So, for all of its flaws and bizarre UI and the inability of the company to create a useful in-game map, it is a unique experience. I’m not saying you have to like it, but don’t tell me your multi-player space sim of choice comes anywhere close to the scope of EVE Online.
It is special, which is part of why players get worked up and part of why we don’t just walk away. Amazing events don’t happen to you every day in New Eden. Hell, I’m happy when something really fun happens even once a month. But the potential for something unprecedented and crazy is always there.
I’ve thought about leaving the game any number of times over the last decade. But every time I feel like I’m just bored with it all, something comes up and I stick around to see how it plays out… and inevitably I am sucked back in and playing as often as I can manage as we go to war or defend our space or go into wormhole space to blow up somebody’s Keepstar and haul off all the loot that drops.
That uniqueness is a bit of a double edged sword though.
While I sometimes wonder if CCP knows how lucky they have been to end up with a mix of features that somehow jelled into a self-sustaining success, I do get the strong impression that they feel they don’t have to worry about player reactions to their changes, that they’re sure we have no other options so we’ll stick around no matter what they do. I’ve heard CSM members back from summits report as much. What are we going to do, learn how to dock ships in Elite Dangerous or spend hundreds of dollars on fully replacement insured ships in Star Citizen?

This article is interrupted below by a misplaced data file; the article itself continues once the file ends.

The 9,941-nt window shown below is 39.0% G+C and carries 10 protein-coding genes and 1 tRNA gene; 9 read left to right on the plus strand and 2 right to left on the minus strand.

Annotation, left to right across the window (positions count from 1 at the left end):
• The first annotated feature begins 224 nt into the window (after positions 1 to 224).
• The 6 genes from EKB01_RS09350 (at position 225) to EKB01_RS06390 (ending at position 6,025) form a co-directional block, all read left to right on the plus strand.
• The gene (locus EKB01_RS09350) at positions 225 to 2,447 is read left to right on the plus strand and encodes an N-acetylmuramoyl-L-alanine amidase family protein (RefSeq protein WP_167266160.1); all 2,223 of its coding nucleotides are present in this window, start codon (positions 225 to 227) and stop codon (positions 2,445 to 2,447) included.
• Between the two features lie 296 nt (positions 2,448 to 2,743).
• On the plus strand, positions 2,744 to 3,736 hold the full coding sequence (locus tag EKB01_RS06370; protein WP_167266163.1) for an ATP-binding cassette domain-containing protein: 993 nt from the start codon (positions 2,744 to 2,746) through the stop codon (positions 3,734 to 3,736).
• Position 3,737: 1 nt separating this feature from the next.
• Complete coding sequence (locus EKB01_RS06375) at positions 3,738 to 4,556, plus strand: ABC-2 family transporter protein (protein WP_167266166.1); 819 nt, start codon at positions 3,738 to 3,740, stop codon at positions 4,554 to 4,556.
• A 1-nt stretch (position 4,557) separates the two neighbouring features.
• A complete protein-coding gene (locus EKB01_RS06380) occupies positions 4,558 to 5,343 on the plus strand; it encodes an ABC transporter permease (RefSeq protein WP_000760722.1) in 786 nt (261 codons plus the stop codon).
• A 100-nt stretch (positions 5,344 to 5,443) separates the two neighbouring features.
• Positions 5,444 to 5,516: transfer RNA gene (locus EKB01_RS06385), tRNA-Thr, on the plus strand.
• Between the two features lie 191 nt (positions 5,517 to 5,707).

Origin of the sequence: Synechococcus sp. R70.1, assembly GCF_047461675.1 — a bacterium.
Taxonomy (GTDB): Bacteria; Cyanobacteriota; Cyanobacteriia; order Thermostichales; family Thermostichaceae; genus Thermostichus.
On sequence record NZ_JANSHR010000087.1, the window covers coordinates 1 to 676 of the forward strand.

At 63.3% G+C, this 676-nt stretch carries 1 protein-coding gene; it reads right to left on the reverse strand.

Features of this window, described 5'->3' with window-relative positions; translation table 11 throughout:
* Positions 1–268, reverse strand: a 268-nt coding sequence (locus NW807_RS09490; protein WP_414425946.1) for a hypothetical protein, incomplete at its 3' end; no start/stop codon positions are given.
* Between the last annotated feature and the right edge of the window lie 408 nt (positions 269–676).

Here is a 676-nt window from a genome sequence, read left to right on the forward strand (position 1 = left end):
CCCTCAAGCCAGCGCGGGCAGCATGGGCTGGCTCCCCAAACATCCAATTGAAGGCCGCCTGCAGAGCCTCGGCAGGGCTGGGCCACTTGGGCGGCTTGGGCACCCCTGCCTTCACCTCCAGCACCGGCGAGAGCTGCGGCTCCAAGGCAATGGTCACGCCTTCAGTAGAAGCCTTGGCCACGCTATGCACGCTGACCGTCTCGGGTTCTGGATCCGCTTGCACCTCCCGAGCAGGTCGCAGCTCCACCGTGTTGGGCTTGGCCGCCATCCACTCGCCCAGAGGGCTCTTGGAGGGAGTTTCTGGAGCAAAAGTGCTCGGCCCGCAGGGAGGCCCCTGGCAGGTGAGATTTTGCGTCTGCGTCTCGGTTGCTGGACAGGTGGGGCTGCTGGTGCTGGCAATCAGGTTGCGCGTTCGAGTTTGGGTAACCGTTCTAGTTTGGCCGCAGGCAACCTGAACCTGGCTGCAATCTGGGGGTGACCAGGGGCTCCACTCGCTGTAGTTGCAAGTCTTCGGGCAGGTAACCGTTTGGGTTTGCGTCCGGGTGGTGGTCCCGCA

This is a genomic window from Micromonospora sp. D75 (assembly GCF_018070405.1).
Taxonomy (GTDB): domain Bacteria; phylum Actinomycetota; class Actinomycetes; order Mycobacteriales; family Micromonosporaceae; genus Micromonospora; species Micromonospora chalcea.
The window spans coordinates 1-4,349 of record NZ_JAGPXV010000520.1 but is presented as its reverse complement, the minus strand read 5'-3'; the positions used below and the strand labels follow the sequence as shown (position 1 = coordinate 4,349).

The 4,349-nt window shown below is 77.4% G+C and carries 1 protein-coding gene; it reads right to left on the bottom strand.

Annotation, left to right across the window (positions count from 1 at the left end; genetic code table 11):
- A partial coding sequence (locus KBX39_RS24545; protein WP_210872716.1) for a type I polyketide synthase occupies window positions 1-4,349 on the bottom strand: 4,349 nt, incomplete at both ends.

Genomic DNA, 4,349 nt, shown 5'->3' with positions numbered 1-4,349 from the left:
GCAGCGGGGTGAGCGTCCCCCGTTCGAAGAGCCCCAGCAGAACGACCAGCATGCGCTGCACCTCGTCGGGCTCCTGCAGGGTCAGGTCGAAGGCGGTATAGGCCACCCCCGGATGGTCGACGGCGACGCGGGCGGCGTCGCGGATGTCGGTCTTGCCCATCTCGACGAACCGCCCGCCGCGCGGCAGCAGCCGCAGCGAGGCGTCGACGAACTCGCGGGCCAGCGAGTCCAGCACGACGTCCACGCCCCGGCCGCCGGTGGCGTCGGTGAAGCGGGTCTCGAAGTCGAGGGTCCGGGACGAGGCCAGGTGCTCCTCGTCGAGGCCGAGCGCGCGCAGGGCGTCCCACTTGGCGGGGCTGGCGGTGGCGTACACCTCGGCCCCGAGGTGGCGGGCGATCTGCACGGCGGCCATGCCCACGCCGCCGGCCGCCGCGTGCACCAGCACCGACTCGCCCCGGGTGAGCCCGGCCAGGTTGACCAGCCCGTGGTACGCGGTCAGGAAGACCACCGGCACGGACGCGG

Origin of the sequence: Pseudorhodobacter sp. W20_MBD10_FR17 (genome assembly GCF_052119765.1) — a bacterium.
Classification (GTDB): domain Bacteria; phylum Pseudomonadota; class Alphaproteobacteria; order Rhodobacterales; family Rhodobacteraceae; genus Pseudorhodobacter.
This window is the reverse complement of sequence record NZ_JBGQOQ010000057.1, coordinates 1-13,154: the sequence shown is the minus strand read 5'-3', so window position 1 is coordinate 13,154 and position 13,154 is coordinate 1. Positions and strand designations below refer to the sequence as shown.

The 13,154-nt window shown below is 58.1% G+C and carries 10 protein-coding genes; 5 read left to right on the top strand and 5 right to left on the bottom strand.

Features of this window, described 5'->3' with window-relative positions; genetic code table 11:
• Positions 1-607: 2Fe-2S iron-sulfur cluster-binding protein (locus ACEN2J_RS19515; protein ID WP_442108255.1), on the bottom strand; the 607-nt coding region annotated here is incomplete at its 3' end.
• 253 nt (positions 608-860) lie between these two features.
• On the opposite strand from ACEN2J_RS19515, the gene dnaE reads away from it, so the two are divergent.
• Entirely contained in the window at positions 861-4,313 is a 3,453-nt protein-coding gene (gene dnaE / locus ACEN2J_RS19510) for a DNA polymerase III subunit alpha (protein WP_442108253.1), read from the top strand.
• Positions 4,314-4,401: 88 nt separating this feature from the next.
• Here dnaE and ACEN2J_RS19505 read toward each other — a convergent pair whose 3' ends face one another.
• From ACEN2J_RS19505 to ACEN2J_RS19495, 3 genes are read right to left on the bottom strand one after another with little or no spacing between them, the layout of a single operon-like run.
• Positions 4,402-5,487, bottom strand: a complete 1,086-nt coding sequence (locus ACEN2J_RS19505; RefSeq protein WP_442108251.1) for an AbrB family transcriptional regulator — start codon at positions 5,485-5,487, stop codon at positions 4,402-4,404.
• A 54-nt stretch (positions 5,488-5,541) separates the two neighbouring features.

And if the old hands are taken for granted… well, the company can push that too far. They haven’t yet, but the outlook isn’t good. As I went on at the start of the week, it has been a year of disappointment, and that was preceded by no small amount of trouble and the number of players logged in has reflected that.
I hope CCP comes back from their summer vacations with some good ideas, because I don’t want to be mad at CCP… and I have now accumulated a substantial body of work here, posts annoyed or exasperated at the actions of the company… I just want to play a game that is unlike any other.